Margaret is the painting she crafts, flummoxed by 1950's "know your
place, woman" sexist dogma, imprisoned by it and the fear of violence it
internalizes. Neutralized, Margaret eventually settles into the candy
coated-lie, and Mr. Burton's atmosphere, wary but very comfortably.
Walter's crimes and charades were weaved until 1970, when Margaret found her own
voice, fueled by her daughter. "Big Eyes" is the story of a woman
awakening from a male-imposed innocence, and an insight into art that compels
its own artist to arise and speak for herself and the authorship of what she's
created. When we look at art, "Big Eyes" suggests, we look squarely at
ourselves. And that is an unassailable truth about art and the reactions
that art provokes or elicits. Margaret is trapped almost as much by her
art as by Walter. With his scheming and cruel appropriations, Walter has
painted Margaret as money art, or, more pejoratively, as his "cash cow" -- his
"little girl" with big gullible eyes.
Ms. Adams is very effective, and percolation are her strongest moments playing
Ms. Keane. She's keen, aware, and precise. Ms. Adams shows us the
psycho-trauma and emotional betrayal on the surface without playing to or
submerging her acting in the grandiose carnival Mr. Burton ensconces her in.
This perfect imbalance, and a more restrained Mr. Burton, is rendered
seamlessly. "Big Eyes" is by far the most enjoyable and alive Burton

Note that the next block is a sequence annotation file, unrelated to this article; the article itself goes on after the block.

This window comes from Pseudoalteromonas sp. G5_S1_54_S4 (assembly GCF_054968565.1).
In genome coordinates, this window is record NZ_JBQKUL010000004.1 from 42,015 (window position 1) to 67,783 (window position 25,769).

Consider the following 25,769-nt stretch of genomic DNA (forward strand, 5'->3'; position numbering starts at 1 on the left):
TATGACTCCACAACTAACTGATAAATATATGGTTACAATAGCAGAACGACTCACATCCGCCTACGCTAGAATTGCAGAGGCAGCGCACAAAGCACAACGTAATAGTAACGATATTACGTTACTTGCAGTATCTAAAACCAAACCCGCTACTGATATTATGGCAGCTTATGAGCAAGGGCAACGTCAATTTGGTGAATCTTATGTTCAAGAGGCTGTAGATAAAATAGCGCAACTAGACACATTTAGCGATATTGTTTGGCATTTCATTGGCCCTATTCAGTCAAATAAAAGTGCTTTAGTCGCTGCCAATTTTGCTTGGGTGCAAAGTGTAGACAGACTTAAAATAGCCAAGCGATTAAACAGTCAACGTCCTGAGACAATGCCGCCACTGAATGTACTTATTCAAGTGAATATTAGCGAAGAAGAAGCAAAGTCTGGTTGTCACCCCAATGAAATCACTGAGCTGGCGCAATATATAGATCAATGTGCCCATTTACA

enterprise in some time. Ms. Adams, an adept chameleon, displays technical
qualities brilliantly, playing a highly skilled artist who has to sadly but
understandably hide to survive during a repressive era for women, one in which
the women's movement was just budding.
Critical exactness is foisted on the wicked, ever-wilting lies Walter tells, and
the intensity of "Big Eyes" grows as its walls of truth close in on him. A
fastidious, renowned art critic (Terence Stamp) challenges Walter, as do others.
Soon, objects become larger and Walter smaller as his lies burgeon. The
scales balance out.
Mr. Burton has always been about proportionality in his work. His
imaginative art creations are often outsized and otherworldly, dominating his
gothic, grotesque or grandiose landscapes. The difference in "Big Eyes" is
that proportional art figures become psychological ones for Margaret and Walter.
The landscape itself doesn't really change. I expected a painting to
vocalize in "Big Eyes". It never does. Yet Margaret's imagination